If Amber Heard won't publicly speak out about Johnny Depp, her friend will
Amber Heard may not be divulging too many details about the abuse she allegedly suffered at the hands of her estranged husband, Johnny Depp. But that doesn't mean her friends are staying silent, too.
iO Tillett Wright, a longtime friend of both Heard and Depp, penned an emotional essay for Refinery 29, claiming she saw the damage done to Heard when Depp allegedly abused her.
"I called 911 because she never would. Because every time it happened, her first thought was about protecting him. Because every time it happened, the sweet, loving man we all cared for so much would come back with apologies, profuse, swearing up and down that he understood how bad what he had done was, and swearing never to do it again. We all loved him, but especially, especially her, and she wanted to believe that the behavior wasn't going to last," Wright wrote.
She continued, "The reports of violence started with a kick on a private plane, then it was shoves and the occasional punch, until finally, in December, she described an all-out assault and she woke up with her pillow covered in blood. I know this because I went to their house. I saw the pillow with my own eyes. I saw the busted lip and the clumps of hair on the floor. I got the phone call immediately after it happened, her screaming and crying, a stoic woman reduced to sobs."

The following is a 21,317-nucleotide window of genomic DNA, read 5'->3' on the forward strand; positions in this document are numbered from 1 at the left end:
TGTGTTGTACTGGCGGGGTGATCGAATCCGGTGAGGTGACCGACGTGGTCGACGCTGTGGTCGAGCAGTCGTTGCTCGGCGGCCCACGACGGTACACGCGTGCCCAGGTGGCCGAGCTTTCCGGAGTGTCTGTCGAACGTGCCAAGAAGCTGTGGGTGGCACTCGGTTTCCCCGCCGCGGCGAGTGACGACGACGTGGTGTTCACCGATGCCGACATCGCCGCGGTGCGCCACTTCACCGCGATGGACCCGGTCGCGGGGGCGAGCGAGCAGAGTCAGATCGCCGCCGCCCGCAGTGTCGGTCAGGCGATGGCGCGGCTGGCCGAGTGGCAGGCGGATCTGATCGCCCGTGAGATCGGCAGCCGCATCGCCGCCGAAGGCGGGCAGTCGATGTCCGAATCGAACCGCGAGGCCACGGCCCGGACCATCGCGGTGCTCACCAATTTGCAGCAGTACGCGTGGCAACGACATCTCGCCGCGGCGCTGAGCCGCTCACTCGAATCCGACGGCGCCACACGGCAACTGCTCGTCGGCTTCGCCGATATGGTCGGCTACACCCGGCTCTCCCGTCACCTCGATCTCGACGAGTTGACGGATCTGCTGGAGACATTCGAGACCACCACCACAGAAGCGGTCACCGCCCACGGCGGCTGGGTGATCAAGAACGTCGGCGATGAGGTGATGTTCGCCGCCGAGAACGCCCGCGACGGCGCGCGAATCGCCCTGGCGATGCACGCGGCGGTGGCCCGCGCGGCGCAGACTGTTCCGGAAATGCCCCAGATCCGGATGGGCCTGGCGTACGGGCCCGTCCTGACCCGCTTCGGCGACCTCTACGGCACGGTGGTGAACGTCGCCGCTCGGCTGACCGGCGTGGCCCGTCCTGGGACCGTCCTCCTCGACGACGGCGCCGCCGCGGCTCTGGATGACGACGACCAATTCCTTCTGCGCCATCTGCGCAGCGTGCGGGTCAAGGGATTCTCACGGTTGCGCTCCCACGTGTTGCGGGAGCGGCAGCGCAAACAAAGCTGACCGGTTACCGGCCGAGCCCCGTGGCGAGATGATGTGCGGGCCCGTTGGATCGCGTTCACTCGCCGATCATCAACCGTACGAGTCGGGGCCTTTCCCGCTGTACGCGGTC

Heard recently obtained a restraining order against Depp, alleging domestic abuse. The two are going through a public divorce that gets nastier almost by the day, and Heard's accusations have been met with claims that she's seeking attention or a larger divorce settlement, something else that Wright addressed in her piece.
"We say domestic violence is bad, we condemn it," she wrote. "But as a culture, we create the most fertile breeding ground for it to thrive. The cycle of abuse is perpetuated by every person who asserts that the victim more likely punched themselves rather than addressing the very real evidence of violence in front of them. The culture of victim-blaming is the very thing that protects abusers' ability to get away with this kind of behavior. Right now, every battered woman in the world is watching this media circus, internalizing the message that when they come forward for help, when they break the cycle, they will be called a gold digger, a cheater, and be accused of having faked it all for attention."
She then turned attention to the journalists covering the story.
"I’m looking at every journalist, every editor, every person who puts a comment on an article pointing an uneducated finger. You are the lynch mob. You are a deafening chorus. Your searching for an explanation for why he would have hit her sends the clear message that there CAN be a reason why someone hits their spouse."
Read Wright's entire essay here.